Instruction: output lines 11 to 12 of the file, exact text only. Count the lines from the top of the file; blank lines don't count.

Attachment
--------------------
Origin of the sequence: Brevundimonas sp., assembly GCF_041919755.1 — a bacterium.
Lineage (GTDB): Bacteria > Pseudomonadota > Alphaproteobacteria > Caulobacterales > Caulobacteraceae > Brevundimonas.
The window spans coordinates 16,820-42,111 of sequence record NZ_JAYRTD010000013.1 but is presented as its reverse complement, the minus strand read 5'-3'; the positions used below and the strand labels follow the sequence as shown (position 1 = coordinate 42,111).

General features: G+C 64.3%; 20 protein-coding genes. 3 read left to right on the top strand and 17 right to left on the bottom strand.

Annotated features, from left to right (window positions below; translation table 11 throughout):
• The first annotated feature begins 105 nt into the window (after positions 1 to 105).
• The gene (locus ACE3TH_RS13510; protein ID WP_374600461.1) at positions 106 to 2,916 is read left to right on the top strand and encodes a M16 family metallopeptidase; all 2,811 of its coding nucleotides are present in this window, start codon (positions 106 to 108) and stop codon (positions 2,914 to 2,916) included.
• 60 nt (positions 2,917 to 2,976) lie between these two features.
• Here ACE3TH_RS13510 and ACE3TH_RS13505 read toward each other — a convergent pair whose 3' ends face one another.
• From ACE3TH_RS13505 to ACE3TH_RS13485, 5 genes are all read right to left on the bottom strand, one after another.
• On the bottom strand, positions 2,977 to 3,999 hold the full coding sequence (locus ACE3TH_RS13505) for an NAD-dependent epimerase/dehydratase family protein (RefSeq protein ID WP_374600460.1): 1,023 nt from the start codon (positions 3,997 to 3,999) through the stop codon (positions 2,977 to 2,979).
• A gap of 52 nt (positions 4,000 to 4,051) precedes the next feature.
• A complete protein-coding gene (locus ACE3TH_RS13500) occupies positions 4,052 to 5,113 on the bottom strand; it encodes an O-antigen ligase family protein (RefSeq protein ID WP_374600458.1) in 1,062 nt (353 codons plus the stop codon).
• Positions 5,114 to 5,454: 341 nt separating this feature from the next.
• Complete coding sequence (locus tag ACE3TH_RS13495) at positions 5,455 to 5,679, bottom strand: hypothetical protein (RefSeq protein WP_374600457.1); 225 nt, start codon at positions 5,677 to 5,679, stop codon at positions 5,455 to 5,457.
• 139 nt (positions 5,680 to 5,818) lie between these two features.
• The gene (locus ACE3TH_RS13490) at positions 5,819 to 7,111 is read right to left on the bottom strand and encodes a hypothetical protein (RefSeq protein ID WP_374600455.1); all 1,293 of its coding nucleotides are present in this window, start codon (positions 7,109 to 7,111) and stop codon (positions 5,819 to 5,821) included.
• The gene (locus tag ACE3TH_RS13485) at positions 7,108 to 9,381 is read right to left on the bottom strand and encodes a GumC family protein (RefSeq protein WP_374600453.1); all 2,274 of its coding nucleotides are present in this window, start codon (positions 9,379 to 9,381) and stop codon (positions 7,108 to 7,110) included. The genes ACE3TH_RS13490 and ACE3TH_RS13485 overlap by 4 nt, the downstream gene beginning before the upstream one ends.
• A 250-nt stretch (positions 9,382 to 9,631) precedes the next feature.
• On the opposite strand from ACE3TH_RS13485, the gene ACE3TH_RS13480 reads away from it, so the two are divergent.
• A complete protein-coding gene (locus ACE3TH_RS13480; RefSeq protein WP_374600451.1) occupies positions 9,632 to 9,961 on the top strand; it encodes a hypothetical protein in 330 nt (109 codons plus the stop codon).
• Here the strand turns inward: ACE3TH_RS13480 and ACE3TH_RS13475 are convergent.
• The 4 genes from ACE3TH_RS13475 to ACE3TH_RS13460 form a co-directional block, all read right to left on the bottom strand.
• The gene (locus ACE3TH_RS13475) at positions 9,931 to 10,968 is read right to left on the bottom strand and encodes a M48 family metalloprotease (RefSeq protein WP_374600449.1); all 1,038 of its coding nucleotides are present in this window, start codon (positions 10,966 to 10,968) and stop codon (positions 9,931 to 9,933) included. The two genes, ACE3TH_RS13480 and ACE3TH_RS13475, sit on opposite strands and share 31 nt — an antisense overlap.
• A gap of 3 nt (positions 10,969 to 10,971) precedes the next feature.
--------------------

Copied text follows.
• On the bottom strand, positions 2,977 to 3,999 hold the full coding sequence (locus ACE3TH_RS13505) for an NAD-dependent epimerase/dehydratase family protein (RefSeq protein ID WP_374600460.1): 1,023 nt from the start codon (positions 3,997 to 3,999) through the stop codon (positions 2,977 to 2,979).
• A gap of 52 nt (positions 4,000 to 4,051) precedes the next feature.